Is cholesterol important?
Yes, it is important. Cholesterol is a component of cell walls and is a constituent of bile, sex hormones, adrenal hormones, and vitamin D (Summerfield, 2001, p.124)
What causes elevated cholesterol?
Dietary fats are not the only culprits in raising cholesterol. The kinds to avoid are saturated fats and trans-fatty acids. High intake of saturated fats from animal sources is associated with high LDL (low-density lipoprotein) cholesterol. Consumption of trans-fatty acids (hydrogenated oil found in margarine, most frying oils, and other processed foods) can also contribute to cholesterol problems by blocking the normal digestion pathways of essential fatty acids (Pouls, 1999, p.133)
High Cholesterol (high LDL) and low (HDL) can cause:
- Increases risk for heart disease
- Atherosclerosis (formation of plaque on arterial walls)
- Causal factor in gallstones, impotence, mental impairment, and colon, prostate, and breast cancers (Pouls, 1999, p.133)
Improving Cholesterol Balance
To Lower Cholesterol and LDL
- Decrease saturated fats in diet
- Increase essential fatty acid foods
- Use psyllium husks
- Add oat bran
- Increase complex carbohydrates
- Decrease caffeine and nicotine
To Increase HDL Cholesterol
- Get regular aerobic exercise
- Do not smoke
- Decrease weight (Haas,2006,p.660)
Recommended supplement nutrients:
To lower cholesterol and LDL: Vitamin B6 (Pyridoxine), B12 Cobalamin), B3 (Niacin), and C, Folic Acid (Folate), chromium, EPA & DHA (Eicosapentaenoic acid; Docosahexaenoic Acid ) Omega 3s, Garlic, Fiber, and L-carnitine (Haas, 2006, p.660), Policosanol, red yeast rice (Haas, 2006, p.664).
When using Niacin to lower cholesterol, please use the nicotinic acid form. Please note that the niacin flush occurs when doses of 50 mg or more are taken. The niacin flush takes about 10 – 20 min. and it is harmless. When taking large amount of niacin regularly, this reaction no longer occurs because stores of histamine are reduced (Haas, 2006, p.116).
Vanadium, a trace mineral, may also help to inhibit cholesterol by regulating blood sugar. Vanadium is mimicking the action of insulin (Haas, 2006, pp.225,226).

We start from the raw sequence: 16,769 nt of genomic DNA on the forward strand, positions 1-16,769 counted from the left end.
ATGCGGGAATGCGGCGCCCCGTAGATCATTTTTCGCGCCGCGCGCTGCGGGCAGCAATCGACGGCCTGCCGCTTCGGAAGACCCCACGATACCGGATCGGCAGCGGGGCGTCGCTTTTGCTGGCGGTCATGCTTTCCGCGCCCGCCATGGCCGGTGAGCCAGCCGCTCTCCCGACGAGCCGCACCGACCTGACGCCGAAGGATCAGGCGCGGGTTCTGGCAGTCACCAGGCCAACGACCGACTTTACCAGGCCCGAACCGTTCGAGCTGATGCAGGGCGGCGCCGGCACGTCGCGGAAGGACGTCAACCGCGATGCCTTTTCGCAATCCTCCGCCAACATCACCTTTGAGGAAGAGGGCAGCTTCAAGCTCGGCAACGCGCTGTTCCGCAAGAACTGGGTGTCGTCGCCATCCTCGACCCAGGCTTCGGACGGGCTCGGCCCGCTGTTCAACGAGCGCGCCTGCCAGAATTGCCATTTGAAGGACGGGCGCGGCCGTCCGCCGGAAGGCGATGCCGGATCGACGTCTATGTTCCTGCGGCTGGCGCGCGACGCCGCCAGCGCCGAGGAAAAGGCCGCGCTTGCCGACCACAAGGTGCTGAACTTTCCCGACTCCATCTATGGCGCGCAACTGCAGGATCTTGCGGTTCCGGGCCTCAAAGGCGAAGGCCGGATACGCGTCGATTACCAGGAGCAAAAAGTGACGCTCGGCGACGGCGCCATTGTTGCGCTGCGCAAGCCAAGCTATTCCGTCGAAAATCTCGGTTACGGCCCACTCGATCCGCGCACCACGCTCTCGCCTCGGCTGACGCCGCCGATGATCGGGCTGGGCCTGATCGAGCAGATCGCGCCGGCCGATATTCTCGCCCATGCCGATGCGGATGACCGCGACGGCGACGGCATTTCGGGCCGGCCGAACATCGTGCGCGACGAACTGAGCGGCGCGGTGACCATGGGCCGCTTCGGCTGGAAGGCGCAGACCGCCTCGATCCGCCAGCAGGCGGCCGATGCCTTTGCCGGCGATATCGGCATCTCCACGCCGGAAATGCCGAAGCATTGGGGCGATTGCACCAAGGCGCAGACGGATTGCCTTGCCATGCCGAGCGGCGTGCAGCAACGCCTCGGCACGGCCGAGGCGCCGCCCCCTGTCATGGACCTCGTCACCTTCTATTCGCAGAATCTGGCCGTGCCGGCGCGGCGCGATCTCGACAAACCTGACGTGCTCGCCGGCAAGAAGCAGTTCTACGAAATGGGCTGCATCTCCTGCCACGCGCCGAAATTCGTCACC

What are Triglycerides and Fatty Acids?
Triglycerides comprise about 95% of the lipids in food and in our bodies. They are the storage form of fat when we eat calories in excess of our energy needs. Triglycerides have a similar structure, being composed of three fatty acids attached to a glycerol molecule. Glycerol is a short-chain carbohydrate molecule that is soluble in water, and when triglycerides are metabolized, the glycerol can be converted to glucose. Glucose is a metabolized form of “sugar” in the body. It is found in some fruits, such as grapes. Glucose is carried in the blood and is the principal sugar used by the tissues and cell for energy. High glucose levels in the blood can signal a diabetic condition (Haas, 2006, pp.69,70).
- Pouls, G. & Pouls M., (1999). The supplement shopper: The complete user’s guide to choosing the best supplements. Tiberon, California: Future Medicine Publishing
- Haas E. M. & Levin B. (2006). Staying healthy with nutrition: The complete guide to diet and nutritional medicine. Berkeley, California. Celestial Arts.
- Summerfield L.M. (2001). Nutrition, exercise, and behavior: An integrated approach to weight management. United States: Wadsworth Thomason Learning.
- Cholesterol Management by LEF.org.